In its email transmitted to the Center on December 14, 2021, the Registrar confirmed that the language of the Registration Agreement is Japanese. Following the Registrar’s confirmation, the Center transmitted an email communication to the Parties in English and Japanese regarding the language of the proceeding on the same day. On December 17, 2021, the Complainant submitted a request that English be the language of the proceeding. The Respondent did not comment on the language of the proceeding. Considering the following circumstances, the Panel, exercising its authority to determine the language of the proceeding under paragraph 11(a) of the Rules, has decided English as the language of the proceeding:

- the Complaint was filed in English;

- the Complainant is a French entity, and represented by a French law firm;

- the Respondent’s address is in China;

- English is used in a footnote on the website associated with the disputed domain name;

- the Respondent did not respond to the Center’s communication to the Parties, in English and Japanese, regarding the language of the proceeding;

- the Respondent did not respond to the Complainant’s contentions; and

- ordering the translation of the Complaint would only result in extra delay of the proceeding and additional cost for the Complainant.

6.2. Substantive Issues

A. Identical or Confusingly Similar

The Complainant owns trademark registrations for S.T. DUPONT, which, among others, include Japanese Trademark Registration No. 963049 designating classes 14 and 34, covering smoking-related items made of precious metal, or other materials. The disputed domain name consists of “stdupont”, “haute”, “creation” and a generic Top-Level Domain (“gTLD”), “.com”. The disputed domain name entirely incorporates the Complainant’s trademark S.T. DUPONT and is clearly recognizable therein.

The addition of the terms “haute”, a French word meaning “high”, and “creation”, an English word, does not prevent a finding of confusing similarity with the Complainant’s trademark S.T. DUPONT.

It is well-established that the gTLD “.com” may be disregarded in finding of confusing similarity.

Accordingly, the Panel finds that the disputed domain name is confusingly similar to the Complainant’s trademark within the meaning of paragraph 4(a)(i) of the Policy.

B. Rights or Legitimate Interests

The disputed domain name resolves to a website that displays pornographic pictures. The Respondent uses a privacy protection service to conceal its identity. Such a use cannot be considered as a use of the disputed domain name in connection with a bona fide offering of goods and services under paragraph 4(c)(i) of the Policy, nor as a noncommercial or fair use under paragraph 4(c)(iii) of the Policy.

The Respondent’s name, “yongkang wang, wangyongkang” has no similarity to the disputed domain name or the Complainant’s trademark S.T. DUPONT. In addition, as mentioned above, the Respondent conceals its identity by using a privacy protection service. Therefore, the Panel finds that the Respondent has never been commonly known by the disputed domain name within the meaning of paragraph 4(c)(ii) of the Policy.

In addition, the nature of the disputed domain name, incorporating the Complainant’s trademark in its entirety in addition to terms appearing to be related to a new product line of the Complainant, carries a risk of implied affiliation (section 2.5.1 of WIPO Overview of WIPO Panel Views on Selected UDRP Questions, Third Edition (“WIPO Overview 3.0”)).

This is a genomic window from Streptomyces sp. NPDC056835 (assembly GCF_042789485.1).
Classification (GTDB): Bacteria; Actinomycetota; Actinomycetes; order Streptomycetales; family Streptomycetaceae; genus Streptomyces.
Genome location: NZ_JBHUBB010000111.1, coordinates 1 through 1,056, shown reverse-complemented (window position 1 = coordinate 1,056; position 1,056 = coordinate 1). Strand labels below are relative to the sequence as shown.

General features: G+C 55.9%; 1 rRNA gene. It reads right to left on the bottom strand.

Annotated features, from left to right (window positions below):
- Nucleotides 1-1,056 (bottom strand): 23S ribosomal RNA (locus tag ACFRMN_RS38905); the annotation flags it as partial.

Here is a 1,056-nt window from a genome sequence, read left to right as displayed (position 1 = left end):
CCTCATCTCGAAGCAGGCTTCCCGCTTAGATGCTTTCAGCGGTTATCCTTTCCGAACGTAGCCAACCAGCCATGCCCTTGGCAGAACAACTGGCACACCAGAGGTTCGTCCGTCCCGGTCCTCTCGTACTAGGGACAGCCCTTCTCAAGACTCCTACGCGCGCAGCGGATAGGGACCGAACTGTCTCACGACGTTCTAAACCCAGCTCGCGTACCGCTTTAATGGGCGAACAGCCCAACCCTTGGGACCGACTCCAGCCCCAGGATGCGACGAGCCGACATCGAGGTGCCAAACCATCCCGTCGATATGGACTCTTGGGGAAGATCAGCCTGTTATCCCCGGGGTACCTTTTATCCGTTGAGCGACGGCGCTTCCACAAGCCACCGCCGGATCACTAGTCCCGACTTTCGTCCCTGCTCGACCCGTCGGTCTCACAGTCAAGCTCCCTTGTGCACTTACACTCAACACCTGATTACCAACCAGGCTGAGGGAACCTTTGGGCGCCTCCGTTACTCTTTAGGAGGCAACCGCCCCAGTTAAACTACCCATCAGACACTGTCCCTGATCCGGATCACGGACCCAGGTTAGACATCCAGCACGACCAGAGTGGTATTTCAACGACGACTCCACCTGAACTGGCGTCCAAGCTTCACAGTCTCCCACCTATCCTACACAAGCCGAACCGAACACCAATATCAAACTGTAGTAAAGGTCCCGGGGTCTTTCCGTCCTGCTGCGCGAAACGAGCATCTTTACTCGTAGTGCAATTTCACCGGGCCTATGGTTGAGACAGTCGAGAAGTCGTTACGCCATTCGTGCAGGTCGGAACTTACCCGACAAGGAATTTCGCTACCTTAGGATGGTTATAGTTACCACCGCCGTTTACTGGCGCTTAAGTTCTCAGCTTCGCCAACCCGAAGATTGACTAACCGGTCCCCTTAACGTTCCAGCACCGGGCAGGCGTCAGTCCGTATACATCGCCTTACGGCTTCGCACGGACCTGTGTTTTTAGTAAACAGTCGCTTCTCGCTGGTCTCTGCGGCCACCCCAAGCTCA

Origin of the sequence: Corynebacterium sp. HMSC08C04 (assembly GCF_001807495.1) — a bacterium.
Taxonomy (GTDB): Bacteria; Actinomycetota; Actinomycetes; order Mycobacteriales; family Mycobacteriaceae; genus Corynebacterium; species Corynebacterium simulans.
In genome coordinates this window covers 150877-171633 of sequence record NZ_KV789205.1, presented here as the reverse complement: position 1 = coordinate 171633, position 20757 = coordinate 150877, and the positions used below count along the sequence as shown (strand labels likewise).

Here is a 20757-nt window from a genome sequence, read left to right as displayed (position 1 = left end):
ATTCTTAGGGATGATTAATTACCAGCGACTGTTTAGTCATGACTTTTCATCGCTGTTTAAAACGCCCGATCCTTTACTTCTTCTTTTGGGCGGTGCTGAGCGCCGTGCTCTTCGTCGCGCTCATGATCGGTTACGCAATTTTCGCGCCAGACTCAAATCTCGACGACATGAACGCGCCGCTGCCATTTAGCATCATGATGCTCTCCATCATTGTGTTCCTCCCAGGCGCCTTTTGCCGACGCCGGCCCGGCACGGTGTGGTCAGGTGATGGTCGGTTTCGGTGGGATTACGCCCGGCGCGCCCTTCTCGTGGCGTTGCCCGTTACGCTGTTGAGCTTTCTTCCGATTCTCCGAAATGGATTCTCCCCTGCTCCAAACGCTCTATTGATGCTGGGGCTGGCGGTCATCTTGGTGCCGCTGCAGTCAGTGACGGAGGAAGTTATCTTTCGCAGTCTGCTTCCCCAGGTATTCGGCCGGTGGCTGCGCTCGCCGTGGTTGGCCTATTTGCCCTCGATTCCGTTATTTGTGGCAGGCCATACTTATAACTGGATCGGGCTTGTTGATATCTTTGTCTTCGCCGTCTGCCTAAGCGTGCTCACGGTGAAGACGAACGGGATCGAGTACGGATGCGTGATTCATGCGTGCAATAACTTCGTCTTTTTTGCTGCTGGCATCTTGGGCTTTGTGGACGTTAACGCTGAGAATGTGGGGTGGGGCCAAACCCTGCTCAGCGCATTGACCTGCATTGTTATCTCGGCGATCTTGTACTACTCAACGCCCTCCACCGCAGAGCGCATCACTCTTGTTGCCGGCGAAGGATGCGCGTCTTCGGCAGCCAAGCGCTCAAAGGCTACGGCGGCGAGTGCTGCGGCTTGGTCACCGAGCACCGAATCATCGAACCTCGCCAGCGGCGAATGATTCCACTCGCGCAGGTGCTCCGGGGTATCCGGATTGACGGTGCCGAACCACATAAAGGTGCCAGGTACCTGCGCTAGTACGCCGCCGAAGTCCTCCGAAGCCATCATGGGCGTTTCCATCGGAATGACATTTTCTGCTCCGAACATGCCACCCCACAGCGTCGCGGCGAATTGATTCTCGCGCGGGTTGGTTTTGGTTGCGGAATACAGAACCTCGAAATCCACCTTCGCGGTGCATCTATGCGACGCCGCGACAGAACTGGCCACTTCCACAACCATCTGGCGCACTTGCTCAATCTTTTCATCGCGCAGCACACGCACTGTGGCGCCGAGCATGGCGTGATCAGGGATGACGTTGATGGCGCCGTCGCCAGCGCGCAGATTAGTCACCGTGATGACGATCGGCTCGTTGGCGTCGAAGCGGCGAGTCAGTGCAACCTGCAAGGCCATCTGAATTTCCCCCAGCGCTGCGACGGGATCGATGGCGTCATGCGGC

The Complainant has put forward a prima facie case that the Respondent has no rights or legitimate interests in the disputed domain name, which has not been rebutted by the Respondent.

Accordingly, the Panel finds that the Respondent has no rights or legitimate interests in respect of the disputed domain name within the meaning of paragraph 4(a)(ii) of the Policy.

C. Registered and Used in Bad Faith

The disputed domain name was registered almost fifty years after the Complainant’s trademark was registered in Japan on May 17, 1972. In the circumstances of this case, it is inconceivable that the Respondent was not aware of the Complainant’s interest and goodwill in the trademark S.T. DUPONT.

The Complainant has been making luxury goods since its founding in 1872. The products commercialized by the Complainant include handbags, lighters, collectible pens, perfumes, cigarettes, etc.

Du Pont is a French family name. With addition of “S.T.”, however, the Complainant’s trademark, S.T. DUPONT, is now specifically and widely associated with the luxury goods commercialized by the Complainant. In addition, the Complainant recently launched a “Haute Création” line of products, and “hautecreation” is added after “stdupont” in the disputed domain name. It is inconceivable that the addition was accidental. The Panel cannot avoid concluding that the Respondent intentionally added it with the knowledge of the Complainant’s new line of products. Therefore, the Panel concludes that the Respondent intentionally chose the disputed domain name to attract attention of Internet users, getting a free-ride on the goodwill of the Complainant’s trademark. The Panel finds that the disputed domain name was registered in bad faith.

The Respondent uses the disputed domain name to direct Internet users to its website displaying pornographic pictures. The Respondent’s use is obviously an attempt to attract, for commercial gain, Internet users to its website by creating a likelihood of confusion with the Complainant’s trademark S.T. DUPONT as to the source, sponsorship, affiliation, or endorsement of its website. Therefore, the Panel finds that the disputed domain name is being used in bad faith.

Accordingly, the Panel finds that the disputed domain name was registered and is being used in bad faith within the meaning of paragraph 4(a)(iii) of the Policy.

7. Decision

For the foregoing reasons, in accordance with paragraphs 4(i) of the Policy and 15 of the Rules, the Panel orders that the disputed domain name <stduponthautecreation.com> be transferred to the Complainant.

Keiji Kondo
Sole Panelist
Date: February 3, 2022